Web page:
Misusing credit cards seems to be a norm, especially among college students. We use these plastic devices to pay our utility bills, buy shoes, clothing, gas and a bag of chips. Credit cards are used as money that is extended to consumers as a means of profit for lenders.
This money is not yours, you are borrowing it under certain conditions. The credit limit extended to you is a loan. Attached to this loan is interest, which is the amount charged in addition to the loan for the use of borrowing.
In addition, if you miss a minimum monthly payment the creditor will charge you a late fee. Think about this: If you max out your $500 credit card with an interest rate of 21 percent while paying the minimum $15 per month, how long will it take you to pay this balance off? It will take you approximately four years and three months. You will wind up paying $257.01 in interest alone, assuming you were never late.
If you cannot discipline yourself in making the right decisions with the use of credit cards, you do have a couple of options.
Consider the following:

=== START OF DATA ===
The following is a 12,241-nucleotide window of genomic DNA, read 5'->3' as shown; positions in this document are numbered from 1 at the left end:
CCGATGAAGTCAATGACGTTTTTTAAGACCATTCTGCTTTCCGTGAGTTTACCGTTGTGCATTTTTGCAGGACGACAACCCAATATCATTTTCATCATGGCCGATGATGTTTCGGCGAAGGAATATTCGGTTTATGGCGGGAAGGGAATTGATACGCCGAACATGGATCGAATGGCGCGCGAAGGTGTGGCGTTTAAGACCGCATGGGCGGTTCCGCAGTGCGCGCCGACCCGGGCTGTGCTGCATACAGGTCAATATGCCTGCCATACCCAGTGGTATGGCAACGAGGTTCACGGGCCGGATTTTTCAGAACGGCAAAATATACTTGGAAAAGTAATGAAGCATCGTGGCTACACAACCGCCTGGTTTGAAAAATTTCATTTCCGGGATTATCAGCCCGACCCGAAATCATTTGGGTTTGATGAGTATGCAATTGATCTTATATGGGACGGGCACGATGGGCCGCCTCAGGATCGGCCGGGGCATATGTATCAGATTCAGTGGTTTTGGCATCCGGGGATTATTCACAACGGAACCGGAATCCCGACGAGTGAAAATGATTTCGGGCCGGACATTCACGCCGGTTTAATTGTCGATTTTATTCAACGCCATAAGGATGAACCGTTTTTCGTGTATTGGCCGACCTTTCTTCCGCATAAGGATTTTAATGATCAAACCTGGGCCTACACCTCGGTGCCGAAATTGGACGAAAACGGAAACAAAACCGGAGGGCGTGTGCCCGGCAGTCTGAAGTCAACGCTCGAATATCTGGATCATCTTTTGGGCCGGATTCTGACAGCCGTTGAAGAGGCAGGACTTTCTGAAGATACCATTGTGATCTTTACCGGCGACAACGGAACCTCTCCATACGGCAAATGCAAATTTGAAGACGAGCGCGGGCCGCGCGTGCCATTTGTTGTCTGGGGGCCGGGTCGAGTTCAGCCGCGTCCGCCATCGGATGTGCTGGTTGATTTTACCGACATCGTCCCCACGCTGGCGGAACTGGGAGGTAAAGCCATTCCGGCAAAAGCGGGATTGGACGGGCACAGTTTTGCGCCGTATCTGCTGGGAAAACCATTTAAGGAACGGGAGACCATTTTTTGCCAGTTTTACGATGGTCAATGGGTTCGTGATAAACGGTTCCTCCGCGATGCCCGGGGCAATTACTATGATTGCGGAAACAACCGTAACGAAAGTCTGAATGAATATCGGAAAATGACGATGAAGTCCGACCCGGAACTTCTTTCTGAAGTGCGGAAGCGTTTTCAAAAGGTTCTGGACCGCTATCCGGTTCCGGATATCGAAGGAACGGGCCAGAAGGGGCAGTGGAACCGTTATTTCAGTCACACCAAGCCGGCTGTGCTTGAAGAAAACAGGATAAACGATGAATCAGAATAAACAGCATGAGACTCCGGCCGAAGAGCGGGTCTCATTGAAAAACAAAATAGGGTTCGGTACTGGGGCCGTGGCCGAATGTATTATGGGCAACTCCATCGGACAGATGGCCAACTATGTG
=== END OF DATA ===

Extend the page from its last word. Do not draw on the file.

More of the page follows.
*Cut the credit card(s) up and use cash
*Get a secured credit card through your bank or credit card company
*Use a debit card, but keep a balanced checkbook
Individuals who pride themselves in managing their money and credit wisely were smart enough to climb out of their credit entanglement. Lenders are finding effective ways to offer convenience to entice you to frequently use your card.
*Have you noticed how many fast food places now take credit cards? Now there is a conflict in terms, “fast food” and “credit card.”
*Did you know taxi cabs and parking lots now take credit cards? I hope it’s a deductible expense. The compound interest it generates, of course, is not.
*Movie theaters now report 25% of payment is by credit card.
Please don’t make the avoidable mistakes of over consuming with what you don’t have; remember this as you begin or continue your journey into financial prosperity: Satisfaction isn’t so much getting what you want as wanting what you have. There are two ways to be rich; one is to have great wealth, and the other is to have few wants.
In the Sept. article, I challenged readers to keep their spare change in order to understand that saving money is as simple as learning the ABCs. The following are a few success stories.
Temecka Davis, a junior political science student from Orlando, said, “In the article about how to save money, I followed the instructions on saving all your change. I was stunned to find that I saved a total of $9.52 in about two weeks.”
“I was very surprised to have saved $26.89 in about 3 weeks by saving change. Saving money is truly effortless and I will certainly make it into a habit from here on out,” said Jessica Williams, a senior english student from St. Louis.
Contact Cherline Pierre at firstname.lastname@example.org